Loving in Virginia: A Historical Perspective on One of 2016’s Best Films

By Melissa Ooten | ART FOR CHANGE

Jan 02

As Oscar season approaches, several films that address past and present issues of race and sexuality will vie for nods from the Academy of Motion Picture Arts and Sciences. Here, I want to explore one of my favorite of these films this year: Loving.

Loving explores the relationship between a white man, Richard Loving, and a black woman, Mildred Jeter, who married in Washington, DC during the summer of 1958 because the state of Virginia in which they resided forbade interracial marriages. Eventually, the Loving case wound its way to the United States Supreme Court and in 1967, the highest court in the land struck down miscegenation laws in its ruling in Loving v. Virginia. This film explores the quiet, resilient way in which the Lovings lived their lives as they pursued their legal right to marriage in their home state.

It’s no coincidence that the Supreme Court case involving interracial marriage (dubbed “miscegenation” during the Civil War to denote racial mixing in the most derogatory of senses) concerned the state of Virginia. The first permanent English settlement in what would become the United States of America established roots in early seventeenth century Jamestown. Twelve years later, in 1619, the first slave ship arrived in North America. The shipmasters traded those Africans, who were enslaved people from Angola, for supplies.

Before the end of the century, in 1691, the colony of Virginia became the first North American English colony to ban marriage between free blacks and whites. While laws previously existed to regulate and restrict certain marriages based on one’s condition of servitude, this law became the first to do so by race.

Virginia also took the lead in attempting to categorize who could claim which race. In 1924, the state passed the Racial Integrity Act, which attempted to enshrine the “one drop” rule. This law attempted to establish that people who had as much as “one drop” of non-white blood could not claim the privileged status of white in the state. (Remember this is at the height of segregation and nearly complete voting suppression of African Americans in the state). The Act required that one’s race be recorded at birth, with the only two options being “white” or “colored.” It also criminalized all marriages between those classified as white and those classified as colored. Among other problems this law created, it meant that many native people in Virginia would have their ethnic identity permanently altered on public documents, making it nearly impossible for Virginia-based tribal communities to meet the standards for federal recognition in the future. Thus Virginia’s division of people by socially constructed racial classifications continued for centuries as the state increasingly tried to limit who had access to the privileged status of whiteness as the twentieth-century waned onward – at a time, of course, when movements for civil rights increased exponentially.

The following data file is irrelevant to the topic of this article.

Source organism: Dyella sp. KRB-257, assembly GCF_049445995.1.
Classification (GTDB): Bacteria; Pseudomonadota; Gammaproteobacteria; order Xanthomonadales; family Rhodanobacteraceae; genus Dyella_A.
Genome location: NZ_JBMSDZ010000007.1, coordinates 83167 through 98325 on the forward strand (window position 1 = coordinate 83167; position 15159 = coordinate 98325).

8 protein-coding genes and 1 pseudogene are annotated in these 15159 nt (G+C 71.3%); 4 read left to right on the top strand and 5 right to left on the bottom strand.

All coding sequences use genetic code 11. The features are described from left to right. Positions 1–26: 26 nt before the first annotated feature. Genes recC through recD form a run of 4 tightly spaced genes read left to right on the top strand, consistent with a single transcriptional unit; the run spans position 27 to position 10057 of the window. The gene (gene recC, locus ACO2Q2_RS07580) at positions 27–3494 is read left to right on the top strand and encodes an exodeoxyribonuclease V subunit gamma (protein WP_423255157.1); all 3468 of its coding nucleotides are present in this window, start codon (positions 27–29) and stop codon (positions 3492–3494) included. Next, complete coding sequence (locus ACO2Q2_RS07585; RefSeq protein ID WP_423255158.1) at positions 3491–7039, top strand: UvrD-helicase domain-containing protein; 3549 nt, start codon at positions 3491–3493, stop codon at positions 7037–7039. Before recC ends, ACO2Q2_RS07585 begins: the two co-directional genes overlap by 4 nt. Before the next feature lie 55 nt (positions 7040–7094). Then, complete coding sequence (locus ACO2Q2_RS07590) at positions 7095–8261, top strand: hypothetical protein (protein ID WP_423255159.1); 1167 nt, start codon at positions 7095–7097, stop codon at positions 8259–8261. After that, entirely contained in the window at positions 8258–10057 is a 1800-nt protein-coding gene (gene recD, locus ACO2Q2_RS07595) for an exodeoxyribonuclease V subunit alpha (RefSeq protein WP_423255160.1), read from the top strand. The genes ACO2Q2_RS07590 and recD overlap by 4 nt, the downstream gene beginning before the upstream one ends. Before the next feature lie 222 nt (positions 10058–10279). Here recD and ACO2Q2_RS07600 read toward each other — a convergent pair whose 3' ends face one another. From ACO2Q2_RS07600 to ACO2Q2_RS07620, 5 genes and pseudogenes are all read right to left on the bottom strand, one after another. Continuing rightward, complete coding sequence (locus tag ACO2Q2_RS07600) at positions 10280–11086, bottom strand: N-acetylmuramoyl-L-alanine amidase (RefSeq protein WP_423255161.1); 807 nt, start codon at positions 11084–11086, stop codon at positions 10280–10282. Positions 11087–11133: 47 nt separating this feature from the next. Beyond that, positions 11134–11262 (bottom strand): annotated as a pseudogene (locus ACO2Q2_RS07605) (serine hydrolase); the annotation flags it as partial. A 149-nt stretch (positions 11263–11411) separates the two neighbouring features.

Loving fits into this story in its own unique way. It tells the story of a couple who, in many ways, wanted the freedom to live their lives in the communities in which they grew up with as little fanfare as possible. After all, rural Virginia in the 1950s and 1960s was certainly not a welcoming community for an interracial couple at a time when “race traitor” was likely the worst insult someone could lob at a white person and when white supremacists across the South intimidated, attacked, and even killed African Americans for trying to secure basic civil rights, like voting and a decent public education. You can see this play out in the film in that the couple lives in, and Richard spends his free time in, communities of color.

But the film isn’t a historical drag. It’s a deeply emotional exploration of two people trying to live with the person they love and raise their kids in a community with kin who share their values. At a time when the right to love who you want again seems more threatened, and threatening, and when much white anger undergirds politics, it’s a heartwarming tale that the U.S. indeed may be able to sometimes live up to its lofty ideals, even if that may seem far removed from much of our present.

For further reading:
Chief Justice Warren’s Opinion of the Court, Loving v. Virginia, 1967.
Warren Fiske, “The Black and White World of Walter Ashby Plecker,” Virginia Pilot, August 18, 2004.
Pippa Holloway, Sexuality, Politics, and Social Control in Virginia, 1920-1945.
Lisa Rein, “Mystery of Va.’s First Slaves is Unlocked 400 Years Later,” Washington Post, September 3, 2006.

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